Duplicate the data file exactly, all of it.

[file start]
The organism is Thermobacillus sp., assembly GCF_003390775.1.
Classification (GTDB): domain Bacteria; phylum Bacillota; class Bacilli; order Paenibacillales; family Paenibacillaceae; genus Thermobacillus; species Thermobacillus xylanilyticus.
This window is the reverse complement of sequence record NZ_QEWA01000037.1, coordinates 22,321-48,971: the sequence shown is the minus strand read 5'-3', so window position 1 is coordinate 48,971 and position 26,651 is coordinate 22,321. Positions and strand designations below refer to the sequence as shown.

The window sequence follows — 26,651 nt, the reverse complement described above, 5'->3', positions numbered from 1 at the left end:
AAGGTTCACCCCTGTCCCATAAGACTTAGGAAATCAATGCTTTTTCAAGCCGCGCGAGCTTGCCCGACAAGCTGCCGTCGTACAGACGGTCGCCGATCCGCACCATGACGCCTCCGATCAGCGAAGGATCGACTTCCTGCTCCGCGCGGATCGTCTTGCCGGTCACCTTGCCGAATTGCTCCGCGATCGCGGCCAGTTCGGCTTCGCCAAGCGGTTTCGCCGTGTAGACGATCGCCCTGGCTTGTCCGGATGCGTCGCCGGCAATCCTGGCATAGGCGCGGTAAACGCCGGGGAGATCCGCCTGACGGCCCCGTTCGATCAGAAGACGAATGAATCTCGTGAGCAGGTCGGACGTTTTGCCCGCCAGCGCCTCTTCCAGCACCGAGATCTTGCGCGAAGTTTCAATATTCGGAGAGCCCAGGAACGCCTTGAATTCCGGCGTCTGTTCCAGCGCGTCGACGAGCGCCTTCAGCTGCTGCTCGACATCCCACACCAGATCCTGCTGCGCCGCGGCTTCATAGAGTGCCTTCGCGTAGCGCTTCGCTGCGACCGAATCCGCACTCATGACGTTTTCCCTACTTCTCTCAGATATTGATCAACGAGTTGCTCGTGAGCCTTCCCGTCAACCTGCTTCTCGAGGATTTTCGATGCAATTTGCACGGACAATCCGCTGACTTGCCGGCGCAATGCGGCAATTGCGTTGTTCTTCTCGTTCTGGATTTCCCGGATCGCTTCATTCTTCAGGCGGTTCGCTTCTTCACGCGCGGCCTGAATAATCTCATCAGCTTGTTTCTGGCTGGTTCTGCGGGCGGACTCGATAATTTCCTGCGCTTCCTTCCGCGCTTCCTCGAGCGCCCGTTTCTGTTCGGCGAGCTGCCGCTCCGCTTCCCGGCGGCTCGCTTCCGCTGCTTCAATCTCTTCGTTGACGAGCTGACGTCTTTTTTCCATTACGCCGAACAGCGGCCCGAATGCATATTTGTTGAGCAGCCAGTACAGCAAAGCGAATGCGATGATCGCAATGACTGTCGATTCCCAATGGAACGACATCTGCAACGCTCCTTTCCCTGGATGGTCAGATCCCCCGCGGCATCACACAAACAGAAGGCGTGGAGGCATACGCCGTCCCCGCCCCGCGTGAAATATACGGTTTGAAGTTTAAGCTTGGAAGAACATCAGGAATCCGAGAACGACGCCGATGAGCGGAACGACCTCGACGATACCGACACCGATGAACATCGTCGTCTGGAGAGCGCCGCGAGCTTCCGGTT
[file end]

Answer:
The organism is Thermobacillus sp., assembly GCF_003390775.1.
Classification (GTDB): domain Bacteria; phylum Bacillota; class Bacilli; order Paenibacillales; family Paenibacillaceae; genus Thermobacillus; species Thermobacillus xylanilyticus.
This window is the reverse complement of sequence record NZ_QEWA01000037.1, coordinates 22,321-48,971: the sequence shown is the minus strand read 5'-3', so window position 1 is coordinate 48,971 and position 26,651 is coordinate 22,321. Positions and strand designations below refer to the sequence as shown.

The window sequence follows — 26,651 nt, the reverse complement described above, 5'->3', positions numbered from 1 at the left end:
AAGGTTCACCCCTGTCCCATAAGACTTAGGAAATCAATGCTTTTTCAAGCCGCGCGAGCTTGCCCGACAAGCTGCCGTCGTACAGACGGTCGCCGATCCGCACCATGACGCCTCCGATCAGCGAAGGATCGACTTCCTGCTCCGCGCGGATCGTCTTGCCGGTCACCTTGCCGAATTGCTCCGCGATCGCGGCCAGTTCGGCTTCGCCAAGCGGTTTCGCCGTGTAGACGATCGCCCTGGCTTGTCCGGATGCGTCGCCGGCAATCCTGGCATAGGCGCGGTAAACGCCGGGGAGATCCGCCTGACGGCCCCGTTCGATCAGAAGACGAATGAATCTCGTGAGCAGGTCGGACGTTTTGCCCGCCAGCGCCTCTTCCAGCACCGAGATCTTGCGCGAAGTTTCAATATTCGGAGAGCCCAGGAACGCCTTGAATTCCGGCGTCTGTTCCAGCGCGTCGACGAGCGCCTTCAGCTGCTGCTCGACATCCCACACCAGATCCTGCTGCGCCGCGGCTTCATAGAGTGCCTTCGCGTAGCGCTTCGCTGCGACCGAATCCGCACTCATGACGTTTTCCCTACTTCTCTCAGATATTGATCAACGAGTTGCTCGTGAGCCTTCCCGTCAACCTGCTTCTCGAGGATTTTCGATGCAATTTGCACGGACAATCCGCTGACTTGCCGGCGCAATGCGGCAATTGCGTTGTTCTTCTCGTTCTGGATTTCCCGGATCGCTTCATTCTTCAGGCGGTTCGCTTCTTCACGCGCGGCCTGAATAATCTCATCAGCTTGTTTCTGGCTGGTTCTGCGGGCGGACTCGATAATTTCCTGCGCTTCCTTCCGCGCTTCCTCGAGCGCCCGTTTCTGTTCGGCGAGCTGCCGCTCCGCTTCCCGGCGGCTCGCTTCCGCTGCTTCAATCTCTTCGTTGACGAGCTGACGTCTTTTTTCCATTACGCCGAACAGCGGCCCGAATGCATATTTGTTGAGCAGCCAGTACAGCAAAGCGAATGCGATGATCGCAATGACTGTCGATTCCCAATGGAACGACATCTGCAACGCTCCTTTCCCTGGATGGTCAGATCCCCCGCGGCATCACACAAACAGAAGGCGTGGAGGCATACGCCGTCCCCGCCCCGCGTGAAATATACGGTTTGAAGTTTAAGCTTGGAAGAACATCAGGAATCCGAGAACGACGCCGATGAGCGGAACGACCTCGACGATACCGACACCGATGAACATCGTCGTCTGGAGAGCGCCGCGAGCTTCCGGTT